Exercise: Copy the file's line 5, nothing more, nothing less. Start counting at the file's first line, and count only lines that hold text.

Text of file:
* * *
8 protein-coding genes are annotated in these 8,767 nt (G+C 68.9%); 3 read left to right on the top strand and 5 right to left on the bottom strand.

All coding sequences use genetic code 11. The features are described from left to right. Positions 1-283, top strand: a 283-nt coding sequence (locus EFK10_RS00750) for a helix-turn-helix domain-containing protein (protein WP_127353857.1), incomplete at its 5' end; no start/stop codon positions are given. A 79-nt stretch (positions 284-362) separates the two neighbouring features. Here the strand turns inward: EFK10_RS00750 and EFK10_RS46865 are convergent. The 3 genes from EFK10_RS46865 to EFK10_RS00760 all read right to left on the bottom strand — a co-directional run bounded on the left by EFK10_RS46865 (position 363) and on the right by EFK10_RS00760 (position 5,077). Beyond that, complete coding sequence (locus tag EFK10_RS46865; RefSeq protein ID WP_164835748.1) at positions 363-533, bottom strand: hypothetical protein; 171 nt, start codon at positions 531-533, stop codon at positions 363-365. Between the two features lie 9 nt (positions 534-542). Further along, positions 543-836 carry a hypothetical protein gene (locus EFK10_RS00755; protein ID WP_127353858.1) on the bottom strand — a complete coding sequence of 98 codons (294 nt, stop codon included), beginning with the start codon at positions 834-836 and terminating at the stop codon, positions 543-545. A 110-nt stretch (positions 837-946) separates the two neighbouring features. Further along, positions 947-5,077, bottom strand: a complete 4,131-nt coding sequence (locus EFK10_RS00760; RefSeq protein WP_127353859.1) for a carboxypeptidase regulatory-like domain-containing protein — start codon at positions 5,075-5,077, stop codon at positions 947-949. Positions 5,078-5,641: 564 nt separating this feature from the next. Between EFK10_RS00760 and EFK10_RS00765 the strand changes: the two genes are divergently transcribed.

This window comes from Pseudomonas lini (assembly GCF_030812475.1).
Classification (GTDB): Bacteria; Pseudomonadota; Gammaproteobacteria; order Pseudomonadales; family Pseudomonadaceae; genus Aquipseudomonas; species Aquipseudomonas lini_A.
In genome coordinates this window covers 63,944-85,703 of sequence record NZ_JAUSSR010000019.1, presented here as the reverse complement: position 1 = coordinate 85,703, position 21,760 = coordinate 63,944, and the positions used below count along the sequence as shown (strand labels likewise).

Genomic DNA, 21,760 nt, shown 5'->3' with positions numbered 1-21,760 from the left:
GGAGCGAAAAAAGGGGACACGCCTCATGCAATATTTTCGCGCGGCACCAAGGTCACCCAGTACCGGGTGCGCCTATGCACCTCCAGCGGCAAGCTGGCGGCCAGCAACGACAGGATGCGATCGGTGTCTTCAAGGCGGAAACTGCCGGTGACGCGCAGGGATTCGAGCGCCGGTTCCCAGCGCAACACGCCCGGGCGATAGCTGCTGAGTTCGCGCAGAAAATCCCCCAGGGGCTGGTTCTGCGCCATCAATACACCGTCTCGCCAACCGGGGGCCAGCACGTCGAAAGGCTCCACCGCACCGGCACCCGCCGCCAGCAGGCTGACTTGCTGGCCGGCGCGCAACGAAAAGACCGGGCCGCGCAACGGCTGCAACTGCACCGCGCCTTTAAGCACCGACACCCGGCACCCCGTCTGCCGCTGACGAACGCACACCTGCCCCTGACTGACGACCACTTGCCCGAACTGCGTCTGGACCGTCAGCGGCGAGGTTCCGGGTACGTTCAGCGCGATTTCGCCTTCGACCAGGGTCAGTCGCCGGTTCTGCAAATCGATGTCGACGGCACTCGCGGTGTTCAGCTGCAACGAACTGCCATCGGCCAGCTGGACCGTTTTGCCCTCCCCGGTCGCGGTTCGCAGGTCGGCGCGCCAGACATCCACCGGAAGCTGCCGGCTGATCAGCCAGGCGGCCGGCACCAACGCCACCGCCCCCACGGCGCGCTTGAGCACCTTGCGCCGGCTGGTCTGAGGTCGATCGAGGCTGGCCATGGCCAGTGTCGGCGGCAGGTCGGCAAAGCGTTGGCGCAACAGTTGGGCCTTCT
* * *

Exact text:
In genome coordinates this window covers 63,944-85,703 of sequence record NZ_JAUSSR010000019.1, presented here as the reverse complement: position 1 = coordinate 85,703, position 21,760 = coordinate 63,944, and the positions used below count along the sequence as shown (strand labels likewise).